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Overall building approval figures have regained strength following a sharp fall, but housing construction has clearly passed its peak, according to a leading economist.
Australian building approvals rose by 4.2 per cent in July after a 5.2 per cent fall in June.
The latest building approvals figures from the Australian Bureau of Statistics, released yesterday, show the seasonally adjusted estimate for private sector dwellings – excluding houses – rose 6.1 per cent in July following a fall of 14.1 per cent in June.
Meanwhile, the seasonally adjusted estimate for private sector houses fell 3 per cent in July following a rise of 3.7 per cent in June.
The seasonally adjusted estimate of the value of total buildings approved rose 7.8 per cent in July after a fall of 2.9 per cent in June. The value of residential buildings approved rose 5.9 per cent following a fall of 5.8 per cent in June. The value of non-residential buildings approved rose 12.2 per cent, and has risen for the past three months.
Westpac senior economist Matthew Hassan said a partial rebound was widely recovered after last month's report showed a sharp fall in high rise approvals driving an 8.2 per cent drop overall.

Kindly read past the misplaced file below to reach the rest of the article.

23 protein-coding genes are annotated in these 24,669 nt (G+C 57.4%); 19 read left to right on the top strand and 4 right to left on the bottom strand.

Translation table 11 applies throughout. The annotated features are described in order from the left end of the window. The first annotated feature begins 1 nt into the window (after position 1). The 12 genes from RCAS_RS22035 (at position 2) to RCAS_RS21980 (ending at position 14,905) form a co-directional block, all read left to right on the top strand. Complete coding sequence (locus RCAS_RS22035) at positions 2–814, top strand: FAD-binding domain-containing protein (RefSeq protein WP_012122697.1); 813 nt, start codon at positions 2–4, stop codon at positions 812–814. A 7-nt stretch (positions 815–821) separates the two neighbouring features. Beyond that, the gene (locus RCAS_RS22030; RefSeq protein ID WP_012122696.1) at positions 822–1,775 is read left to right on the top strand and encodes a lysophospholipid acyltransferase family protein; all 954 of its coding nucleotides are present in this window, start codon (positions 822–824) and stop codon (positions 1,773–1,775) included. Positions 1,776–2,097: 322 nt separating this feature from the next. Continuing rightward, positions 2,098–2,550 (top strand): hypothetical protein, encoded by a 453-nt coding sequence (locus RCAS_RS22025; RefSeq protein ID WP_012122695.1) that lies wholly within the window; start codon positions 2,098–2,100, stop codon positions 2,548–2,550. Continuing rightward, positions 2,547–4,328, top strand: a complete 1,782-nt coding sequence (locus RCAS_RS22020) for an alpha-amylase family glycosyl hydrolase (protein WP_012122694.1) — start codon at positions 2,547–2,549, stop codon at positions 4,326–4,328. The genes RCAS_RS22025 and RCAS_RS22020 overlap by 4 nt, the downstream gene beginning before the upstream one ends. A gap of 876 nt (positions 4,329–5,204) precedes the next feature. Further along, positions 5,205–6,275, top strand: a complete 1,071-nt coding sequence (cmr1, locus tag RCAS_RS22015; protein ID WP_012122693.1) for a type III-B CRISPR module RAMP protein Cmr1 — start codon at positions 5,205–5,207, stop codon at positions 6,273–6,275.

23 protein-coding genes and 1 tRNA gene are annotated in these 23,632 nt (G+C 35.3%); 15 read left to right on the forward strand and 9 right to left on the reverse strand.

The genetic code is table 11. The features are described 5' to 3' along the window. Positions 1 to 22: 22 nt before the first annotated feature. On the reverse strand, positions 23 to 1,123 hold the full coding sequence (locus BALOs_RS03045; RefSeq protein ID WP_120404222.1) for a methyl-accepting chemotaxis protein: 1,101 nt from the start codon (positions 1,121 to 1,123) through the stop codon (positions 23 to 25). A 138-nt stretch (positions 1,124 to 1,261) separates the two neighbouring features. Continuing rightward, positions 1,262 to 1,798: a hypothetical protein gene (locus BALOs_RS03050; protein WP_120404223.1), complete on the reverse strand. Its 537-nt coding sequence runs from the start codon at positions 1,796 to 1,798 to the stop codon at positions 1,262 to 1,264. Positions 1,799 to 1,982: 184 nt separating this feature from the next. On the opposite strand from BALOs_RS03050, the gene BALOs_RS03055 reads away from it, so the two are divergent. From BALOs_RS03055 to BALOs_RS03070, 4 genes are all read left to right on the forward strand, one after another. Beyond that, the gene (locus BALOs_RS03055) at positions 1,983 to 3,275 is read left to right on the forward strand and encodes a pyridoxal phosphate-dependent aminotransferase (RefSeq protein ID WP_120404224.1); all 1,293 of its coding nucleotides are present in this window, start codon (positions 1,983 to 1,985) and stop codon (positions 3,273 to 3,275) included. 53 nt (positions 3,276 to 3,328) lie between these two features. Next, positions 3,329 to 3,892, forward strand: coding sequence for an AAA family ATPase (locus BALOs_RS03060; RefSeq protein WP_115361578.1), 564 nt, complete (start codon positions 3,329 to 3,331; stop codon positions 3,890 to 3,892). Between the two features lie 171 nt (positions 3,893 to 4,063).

“That previous fall has been pared back to just 5.2 per cent, meaning approvals are only down 1.2 per cent over the two months combined and 4.7 per cent below their March peak,” Mr Hassan said.
“Volatility continues to affect much of the survey detail, making trends difficult to pinpoint.”
The state breakdown shows the rebound was concentrated in NSW, which saw a 27 per cent jump in the month. Victorian approvals rose 8.3 per cent with other states recording declines – notably, approvals in WA are now down 30 per cent for the year.
“Stepping back from the month-to-month variations, approvals have clearly passed their peak – but the degree to which conditions are now softening remains unclear,” Mr Hassan concluded.